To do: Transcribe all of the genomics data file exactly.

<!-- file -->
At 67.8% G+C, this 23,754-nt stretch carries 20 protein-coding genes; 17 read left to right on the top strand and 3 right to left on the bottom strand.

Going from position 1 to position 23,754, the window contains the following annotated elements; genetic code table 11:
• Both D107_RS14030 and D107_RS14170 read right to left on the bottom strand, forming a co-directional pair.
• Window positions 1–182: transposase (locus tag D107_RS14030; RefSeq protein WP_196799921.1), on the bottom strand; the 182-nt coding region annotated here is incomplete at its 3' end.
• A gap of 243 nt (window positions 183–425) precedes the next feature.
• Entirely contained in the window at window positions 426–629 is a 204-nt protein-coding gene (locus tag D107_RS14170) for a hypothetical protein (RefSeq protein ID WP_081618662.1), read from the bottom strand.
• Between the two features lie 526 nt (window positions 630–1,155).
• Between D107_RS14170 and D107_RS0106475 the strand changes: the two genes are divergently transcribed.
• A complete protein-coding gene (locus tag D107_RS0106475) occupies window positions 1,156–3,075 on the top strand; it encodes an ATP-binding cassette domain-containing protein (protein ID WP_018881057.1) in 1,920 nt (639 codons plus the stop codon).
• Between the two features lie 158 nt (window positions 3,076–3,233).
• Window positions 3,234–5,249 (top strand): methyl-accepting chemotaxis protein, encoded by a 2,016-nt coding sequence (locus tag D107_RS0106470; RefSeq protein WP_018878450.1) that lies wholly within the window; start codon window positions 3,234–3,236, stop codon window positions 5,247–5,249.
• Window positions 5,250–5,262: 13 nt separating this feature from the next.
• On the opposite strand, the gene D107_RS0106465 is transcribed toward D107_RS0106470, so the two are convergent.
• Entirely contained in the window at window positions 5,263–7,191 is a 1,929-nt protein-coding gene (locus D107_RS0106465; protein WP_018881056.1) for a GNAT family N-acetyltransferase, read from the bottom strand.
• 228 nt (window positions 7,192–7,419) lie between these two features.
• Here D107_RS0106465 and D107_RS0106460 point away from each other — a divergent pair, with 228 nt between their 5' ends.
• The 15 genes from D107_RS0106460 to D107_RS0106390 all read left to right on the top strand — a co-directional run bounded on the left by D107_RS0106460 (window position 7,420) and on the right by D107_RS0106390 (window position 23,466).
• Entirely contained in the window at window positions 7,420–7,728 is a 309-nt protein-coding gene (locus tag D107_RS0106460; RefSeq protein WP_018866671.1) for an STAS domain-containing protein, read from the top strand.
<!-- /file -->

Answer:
At 67.8% G+C, this 23,754-nt stretch carries 20 protein-coding genes; 17 read left to right on the top strand and 3 right to left on the bottom strand.

Going from position 1 to position 23,754, the window contains the following annotated elements; genetic code table 11:
• Both D107_RS14030 and D107_RS14170 read right to left on the bottom strand, forming a co-directional pair.
• Window positions 1–182: transposase (locus tag D107_RS14030; RefSeq protein WP_196799921.1), on the bottom strand; the 182-nt coding region annotated here is incomplete at its 3' end.
• A gap of 243 nt (window positions 183–425) precedes the next feature.
• Entirely contained in the window at window positions 426–629 is a 204-nt protein-coding gene (locus tag D107_RS14170) for a hypothetical protein (RefSeq protein ID WP_081618662.1), read from the bottom strand.
• Between the two features lie 526 nt (window positions 630–1,155).
• Between D107_RS14170 and D107_RS0106475 the strand changes: the two genes are divergently transcribed.
• A complete protein-coding gene (locus tag D107_RS0106475) occupies window positions 1,156–3,075 on the top strand; it encodes an ATP-binding cassette domain-containing protein (protein ID WP_018881057.1) in 1,920 nt (639 codons plus the stop codon).
• Between the two features lie 158 nt (window positions 3,076–3,233).
• Window positions 3,234–5,249 (top strand): methyl-accepting chemotaxis protein, encoded by a 2,016-nt coding sequence (locus tag D107_RS0106470; RefSeq protein WP_018878450.1) that lies wholly within the window; start codon window positions 3,234–3,236, stop codon window positions 5,247–5,249.
• Window positions 5,250–5,262: 13 nt separating this feature from the next.
• On the opposite strand, the gene D107_RS0106465 is transcribed toward D107_RS0106470, so the two are convergent.
• Entirely contained in the window at window positions 5,263–7,191 is a 1,929-nt protein-coding gene (locus D107_RS0106465; protein WP_018881056.1) for a GNAT family N-acetyltransferase, read from the bottom strand.
• 228 nt (window positions 7,192–7,419) lie between these two features.
• Here D107_RS0106465 and D107_RS0106460 point away from each other — a divergent pair, with 228 nt between their 5' ends.
• The 15 genes from D107_RS0106460 to D107_RS0106390 all read left to right on the top strand — a co-directional run bounded on the left by D107_RS0106460 (window position 7,420) and on the right by D107_RS0106390 (window position 23,466).
• Entirely contained in the window at window positions 7,420–7,728 is a 309-nt protein-coding gene (locus tag D107_RS0106460; RefSeq protein WP_018866671.1) for an STAS domain-containing protein, read from the top strand.